For a long time, schizophrenia was a major target for stigmatization in the media.
When writers of a crime show needed a villain, schizophrenia was a common choice to justify their criminal behavior. Meanwhile, comedies would use schizophrenia (either by name or implication) to justify silly or odd behavior.
This has somewhat changed, but much of the stigma remains. For this reason, it’s time to address some common myths and misconceptions about schizophrenia. The vast majority of those diagnosed with schizophrenia are non-violent, according to one study:
The major risk factors for violence seem to be past violent behavior, substance abuse, and past attempts at self-harm
However, even the above is somewhat misleading. As Dr. Fuller Torrey noted in the above article, the real issue is failing to treat those most at risk.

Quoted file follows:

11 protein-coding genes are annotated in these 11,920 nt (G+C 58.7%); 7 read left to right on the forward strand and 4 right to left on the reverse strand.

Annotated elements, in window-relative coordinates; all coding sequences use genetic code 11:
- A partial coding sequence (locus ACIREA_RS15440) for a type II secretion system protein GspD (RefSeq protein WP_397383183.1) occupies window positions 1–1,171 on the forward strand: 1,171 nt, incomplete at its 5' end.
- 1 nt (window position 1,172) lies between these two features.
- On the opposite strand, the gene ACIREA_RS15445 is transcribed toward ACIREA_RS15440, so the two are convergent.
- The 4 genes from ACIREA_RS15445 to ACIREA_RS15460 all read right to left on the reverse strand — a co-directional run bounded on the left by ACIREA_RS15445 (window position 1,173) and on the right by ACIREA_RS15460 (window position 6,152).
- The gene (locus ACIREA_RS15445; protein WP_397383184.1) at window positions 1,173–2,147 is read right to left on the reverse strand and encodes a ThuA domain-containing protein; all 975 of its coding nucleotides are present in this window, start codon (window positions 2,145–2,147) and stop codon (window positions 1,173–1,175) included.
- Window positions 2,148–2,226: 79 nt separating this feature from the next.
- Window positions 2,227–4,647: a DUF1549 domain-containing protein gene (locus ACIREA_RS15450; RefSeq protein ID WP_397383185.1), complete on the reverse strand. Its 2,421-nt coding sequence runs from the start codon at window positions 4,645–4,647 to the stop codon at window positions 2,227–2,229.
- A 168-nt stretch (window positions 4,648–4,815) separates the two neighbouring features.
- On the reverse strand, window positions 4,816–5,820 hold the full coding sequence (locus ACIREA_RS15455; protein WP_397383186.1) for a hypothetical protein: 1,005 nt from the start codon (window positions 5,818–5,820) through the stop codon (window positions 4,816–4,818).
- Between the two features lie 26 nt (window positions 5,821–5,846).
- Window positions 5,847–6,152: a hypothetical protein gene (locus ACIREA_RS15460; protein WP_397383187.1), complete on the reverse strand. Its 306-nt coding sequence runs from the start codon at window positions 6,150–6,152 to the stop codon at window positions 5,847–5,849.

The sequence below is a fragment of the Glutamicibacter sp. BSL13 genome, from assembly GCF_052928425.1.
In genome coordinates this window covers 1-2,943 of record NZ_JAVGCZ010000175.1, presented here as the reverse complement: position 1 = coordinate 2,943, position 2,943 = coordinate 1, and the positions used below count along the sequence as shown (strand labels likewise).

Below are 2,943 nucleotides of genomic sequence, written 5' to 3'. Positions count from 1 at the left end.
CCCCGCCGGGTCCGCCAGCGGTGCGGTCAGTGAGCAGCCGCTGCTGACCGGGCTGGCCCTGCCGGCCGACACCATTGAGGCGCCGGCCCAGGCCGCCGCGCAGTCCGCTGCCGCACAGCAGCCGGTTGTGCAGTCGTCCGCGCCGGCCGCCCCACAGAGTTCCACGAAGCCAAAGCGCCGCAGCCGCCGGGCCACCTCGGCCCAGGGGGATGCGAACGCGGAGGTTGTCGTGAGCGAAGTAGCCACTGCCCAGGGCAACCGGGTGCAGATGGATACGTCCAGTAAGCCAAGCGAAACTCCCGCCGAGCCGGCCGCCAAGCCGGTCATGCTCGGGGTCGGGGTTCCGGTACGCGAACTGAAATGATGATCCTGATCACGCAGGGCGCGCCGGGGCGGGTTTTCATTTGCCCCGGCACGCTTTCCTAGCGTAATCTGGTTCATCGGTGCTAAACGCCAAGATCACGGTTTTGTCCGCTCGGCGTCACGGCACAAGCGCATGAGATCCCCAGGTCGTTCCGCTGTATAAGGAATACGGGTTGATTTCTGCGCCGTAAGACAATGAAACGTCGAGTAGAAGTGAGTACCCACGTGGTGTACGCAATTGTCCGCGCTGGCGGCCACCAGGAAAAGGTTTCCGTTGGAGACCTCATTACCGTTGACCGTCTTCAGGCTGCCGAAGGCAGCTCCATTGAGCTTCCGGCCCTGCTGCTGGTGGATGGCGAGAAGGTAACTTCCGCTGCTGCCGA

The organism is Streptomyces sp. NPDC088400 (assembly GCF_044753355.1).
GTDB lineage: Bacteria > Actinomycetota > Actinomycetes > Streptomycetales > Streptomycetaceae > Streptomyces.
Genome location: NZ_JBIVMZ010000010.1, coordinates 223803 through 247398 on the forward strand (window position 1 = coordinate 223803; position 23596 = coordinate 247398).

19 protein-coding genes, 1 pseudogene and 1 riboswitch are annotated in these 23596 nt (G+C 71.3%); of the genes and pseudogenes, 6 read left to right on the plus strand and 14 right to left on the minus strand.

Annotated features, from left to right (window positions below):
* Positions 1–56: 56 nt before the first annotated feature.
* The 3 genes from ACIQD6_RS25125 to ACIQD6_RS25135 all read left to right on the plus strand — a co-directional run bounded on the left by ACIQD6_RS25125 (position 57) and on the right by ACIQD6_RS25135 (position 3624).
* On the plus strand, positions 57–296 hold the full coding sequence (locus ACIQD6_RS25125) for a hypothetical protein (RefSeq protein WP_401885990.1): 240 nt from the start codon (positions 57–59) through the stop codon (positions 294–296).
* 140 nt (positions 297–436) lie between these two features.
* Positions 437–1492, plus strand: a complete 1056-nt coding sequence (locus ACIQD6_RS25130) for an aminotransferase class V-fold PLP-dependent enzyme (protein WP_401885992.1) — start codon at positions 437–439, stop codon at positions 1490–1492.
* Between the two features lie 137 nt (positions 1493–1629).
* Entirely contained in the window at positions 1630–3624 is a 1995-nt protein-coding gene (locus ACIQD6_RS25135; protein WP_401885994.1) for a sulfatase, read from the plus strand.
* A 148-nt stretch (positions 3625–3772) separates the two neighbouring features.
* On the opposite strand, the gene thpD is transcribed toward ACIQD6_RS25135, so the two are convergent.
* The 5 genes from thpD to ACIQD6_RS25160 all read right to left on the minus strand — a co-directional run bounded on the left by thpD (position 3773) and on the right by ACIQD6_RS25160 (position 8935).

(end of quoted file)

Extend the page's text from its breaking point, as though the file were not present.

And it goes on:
As will come up again and again in this article, it’s society letting down those suffering from mental illness that causes the biggest issues. If someone with schizophrenia gets the help they need, their chance of violence drops.
Rejecting, fearing, or laughing at those with schizophrenia does real harm. Most pose no threat and even those who do need help, not derision. With the right tools, these people can live happy, safe lives.
The tragedy is that as many as 13% of those with schizophrenia are estimated to die by suicide. That’s in addition to those who attempt suicide or who consider it but do not act on those thoughts.
Some people with schizophrenia fear their medication will have harsh symptoms. While side effects can still occur, modern schizophrenia medication tends to carry much less severe side effects than medication from a few decades ago.
Dissociative disorders, which include but are not limited to dissociative identity disorder, are often deeply misunderstood.